This challenging trek follows the unofficial Kamikaze Trail to the top of Mount Teneriffe, one of the lesser-known neighbors of Mount Si. The steep and unmaintained trail cuts more than 7 miles off the traditional 14-mile route that climbs a decommissioned logging road. From the school bus turnaround, follow the logging road past overgrown water towers and a few abandoned spur roads. Roughly one mile later, veer right on a path that crosses a talus field and a few small streams before connecting with another trail at Kamikaze Creek.
From here, the route steeply ascends the creek drainage, passing progressively more dramatic cascades before culminating at the 150-foot Kamikaze Falls at mile 2.4. Stop and take in the magnitude of this waterfall, a veil of water crashing down rocky outcroppings (especially stunning during the spring melt). Next, prepare for the relentless climb that traces a boot path barely scraped into the side of the mountain (you won’t find any switchbacks). The trail weaves around the occasional boulder and ascends through stands of cedars and firs.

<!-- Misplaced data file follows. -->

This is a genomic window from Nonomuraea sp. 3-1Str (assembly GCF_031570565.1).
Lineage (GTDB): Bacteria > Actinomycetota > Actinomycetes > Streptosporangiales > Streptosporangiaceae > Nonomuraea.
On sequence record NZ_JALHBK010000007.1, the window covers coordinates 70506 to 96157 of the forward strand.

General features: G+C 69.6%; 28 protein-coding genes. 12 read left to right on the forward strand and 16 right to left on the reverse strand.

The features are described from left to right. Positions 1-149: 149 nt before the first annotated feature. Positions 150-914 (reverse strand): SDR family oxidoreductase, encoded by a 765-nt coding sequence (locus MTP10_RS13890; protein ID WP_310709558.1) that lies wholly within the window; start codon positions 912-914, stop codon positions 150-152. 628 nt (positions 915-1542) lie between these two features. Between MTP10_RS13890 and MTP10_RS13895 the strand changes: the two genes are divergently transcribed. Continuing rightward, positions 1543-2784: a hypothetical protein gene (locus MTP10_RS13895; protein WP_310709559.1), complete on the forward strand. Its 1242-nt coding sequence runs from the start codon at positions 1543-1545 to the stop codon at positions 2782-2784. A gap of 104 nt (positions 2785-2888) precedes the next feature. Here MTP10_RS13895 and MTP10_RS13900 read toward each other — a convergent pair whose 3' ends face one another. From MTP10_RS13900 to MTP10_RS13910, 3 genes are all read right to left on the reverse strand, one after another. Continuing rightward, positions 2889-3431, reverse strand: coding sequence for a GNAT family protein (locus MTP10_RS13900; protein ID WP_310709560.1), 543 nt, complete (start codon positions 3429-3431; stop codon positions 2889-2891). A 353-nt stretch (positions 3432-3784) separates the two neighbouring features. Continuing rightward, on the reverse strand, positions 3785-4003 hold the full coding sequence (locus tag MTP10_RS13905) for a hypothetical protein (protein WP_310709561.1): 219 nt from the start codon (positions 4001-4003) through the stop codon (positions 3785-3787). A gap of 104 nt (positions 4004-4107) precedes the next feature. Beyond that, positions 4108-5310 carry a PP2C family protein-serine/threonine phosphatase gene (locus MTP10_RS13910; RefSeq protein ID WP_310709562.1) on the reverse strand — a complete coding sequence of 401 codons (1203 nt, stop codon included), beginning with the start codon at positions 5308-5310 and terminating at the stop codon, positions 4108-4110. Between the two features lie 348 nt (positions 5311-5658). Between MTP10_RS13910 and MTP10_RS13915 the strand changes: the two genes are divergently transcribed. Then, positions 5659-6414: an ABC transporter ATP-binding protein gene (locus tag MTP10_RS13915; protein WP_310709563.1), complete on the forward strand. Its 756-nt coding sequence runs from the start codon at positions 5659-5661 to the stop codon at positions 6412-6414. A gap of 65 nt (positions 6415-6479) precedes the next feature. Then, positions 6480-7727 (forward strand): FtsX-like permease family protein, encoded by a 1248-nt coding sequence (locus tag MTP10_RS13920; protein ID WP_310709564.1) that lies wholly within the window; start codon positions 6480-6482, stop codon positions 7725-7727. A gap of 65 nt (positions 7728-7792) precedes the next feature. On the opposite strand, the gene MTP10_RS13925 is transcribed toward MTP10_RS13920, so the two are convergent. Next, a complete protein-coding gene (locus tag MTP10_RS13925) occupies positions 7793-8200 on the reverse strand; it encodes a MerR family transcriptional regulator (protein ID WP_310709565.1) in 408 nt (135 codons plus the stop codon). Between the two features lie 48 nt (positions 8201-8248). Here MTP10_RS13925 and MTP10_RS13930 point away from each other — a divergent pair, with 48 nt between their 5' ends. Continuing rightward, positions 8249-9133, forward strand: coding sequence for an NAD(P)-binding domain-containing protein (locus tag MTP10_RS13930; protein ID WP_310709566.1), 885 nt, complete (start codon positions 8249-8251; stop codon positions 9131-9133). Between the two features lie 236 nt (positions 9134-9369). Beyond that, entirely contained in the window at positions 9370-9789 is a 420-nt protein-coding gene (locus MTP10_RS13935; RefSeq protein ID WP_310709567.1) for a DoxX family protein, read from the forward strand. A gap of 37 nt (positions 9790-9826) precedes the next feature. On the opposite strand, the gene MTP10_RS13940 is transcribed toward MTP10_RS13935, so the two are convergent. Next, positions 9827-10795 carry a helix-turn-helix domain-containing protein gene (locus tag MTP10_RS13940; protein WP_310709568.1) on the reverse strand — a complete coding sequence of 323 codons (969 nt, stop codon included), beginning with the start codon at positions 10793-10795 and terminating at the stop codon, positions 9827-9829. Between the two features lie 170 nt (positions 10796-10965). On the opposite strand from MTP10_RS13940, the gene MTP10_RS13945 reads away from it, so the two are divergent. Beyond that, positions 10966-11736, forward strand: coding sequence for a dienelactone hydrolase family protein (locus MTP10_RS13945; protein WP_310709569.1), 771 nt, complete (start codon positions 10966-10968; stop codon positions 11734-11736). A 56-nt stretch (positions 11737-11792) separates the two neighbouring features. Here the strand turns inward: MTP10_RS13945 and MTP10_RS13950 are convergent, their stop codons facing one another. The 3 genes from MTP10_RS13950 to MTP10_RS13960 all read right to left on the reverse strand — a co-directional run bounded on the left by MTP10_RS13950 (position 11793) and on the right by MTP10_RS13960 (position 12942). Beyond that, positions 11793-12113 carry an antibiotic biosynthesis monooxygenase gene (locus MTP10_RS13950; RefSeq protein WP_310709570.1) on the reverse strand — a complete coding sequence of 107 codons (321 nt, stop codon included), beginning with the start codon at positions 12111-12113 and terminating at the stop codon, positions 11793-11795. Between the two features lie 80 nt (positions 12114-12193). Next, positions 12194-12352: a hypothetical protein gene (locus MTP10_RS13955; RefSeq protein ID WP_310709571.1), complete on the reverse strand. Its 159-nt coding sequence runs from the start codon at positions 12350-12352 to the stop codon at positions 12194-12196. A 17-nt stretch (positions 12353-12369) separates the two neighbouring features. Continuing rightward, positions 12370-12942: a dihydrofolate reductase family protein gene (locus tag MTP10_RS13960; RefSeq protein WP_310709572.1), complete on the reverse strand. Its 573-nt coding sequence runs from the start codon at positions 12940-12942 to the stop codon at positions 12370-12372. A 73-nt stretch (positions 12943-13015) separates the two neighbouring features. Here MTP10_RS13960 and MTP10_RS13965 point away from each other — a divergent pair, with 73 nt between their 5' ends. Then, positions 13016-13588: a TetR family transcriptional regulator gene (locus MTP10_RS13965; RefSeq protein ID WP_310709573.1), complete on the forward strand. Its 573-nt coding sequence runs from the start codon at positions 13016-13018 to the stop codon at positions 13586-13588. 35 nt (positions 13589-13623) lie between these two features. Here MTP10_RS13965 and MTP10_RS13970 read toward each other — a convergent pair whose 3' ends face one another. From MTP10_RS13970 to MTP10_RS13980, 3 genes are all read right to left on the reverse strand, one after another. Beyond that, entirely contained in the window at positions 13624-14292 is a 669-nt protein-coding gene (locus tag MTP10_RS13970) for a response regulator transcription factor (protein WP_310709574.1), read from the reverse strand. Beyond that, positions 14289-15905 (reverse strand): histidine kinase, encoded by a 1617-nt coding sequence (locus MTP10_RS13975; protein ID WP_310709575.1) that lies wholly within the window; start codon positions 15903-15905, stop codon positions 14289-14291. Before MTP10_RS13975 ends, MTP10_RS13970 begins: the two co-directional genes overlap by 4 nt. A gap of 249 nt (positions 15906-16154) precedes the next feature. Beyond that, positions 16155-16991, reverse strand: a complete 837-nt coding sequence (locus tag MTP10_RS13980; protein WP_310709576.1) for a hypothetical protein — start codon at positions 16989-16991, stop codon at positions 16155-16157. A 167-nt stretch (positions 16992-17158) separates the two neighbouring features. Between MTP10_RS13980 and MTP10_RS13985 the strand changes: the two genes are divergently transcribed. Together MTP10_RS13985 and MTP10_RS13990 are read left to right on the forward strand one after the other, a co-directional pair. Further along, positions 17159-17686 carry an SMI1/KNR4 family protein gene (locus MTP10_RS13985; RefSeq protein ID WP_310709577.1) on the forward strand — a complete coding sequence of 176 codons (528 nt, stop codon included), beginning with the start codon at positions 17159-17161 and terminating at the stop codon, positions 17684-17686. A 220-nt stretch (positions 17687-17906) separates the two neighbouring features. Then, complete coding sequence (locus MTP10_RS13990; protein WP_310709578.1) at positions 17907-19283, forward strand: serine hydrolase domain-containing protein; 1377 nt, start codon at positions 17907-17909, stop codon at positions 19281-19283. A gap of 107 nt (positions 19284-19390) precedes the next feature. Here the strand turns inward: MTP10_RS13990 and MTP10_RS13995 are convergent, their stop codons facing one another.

After 3.4 miles, crest the summit and soak up the views. You’ll spy the haystack of Mount Si just to the west and neighboring Green Mountain to the northeast. Mailbox Peak and McClellan Butte rise to the east. On clear days, Glacier Peak, Mount Baker and Mount Rainier appear in the distance. Follow the same route back to the trailhead.
Note: This steep and rough route is best suited for experienced hikers. Hiking poles are a necessity, especially on the descent. A handful of routes to Kamikaze Falls have been closed by the Department of Natural Resources due to environmental damage. Volunteers are in the process of building a more sustainable trail to Kamikaze Falls.
-Mapped by Nathan and Jeremy Barnes, hikingwithmybrother.com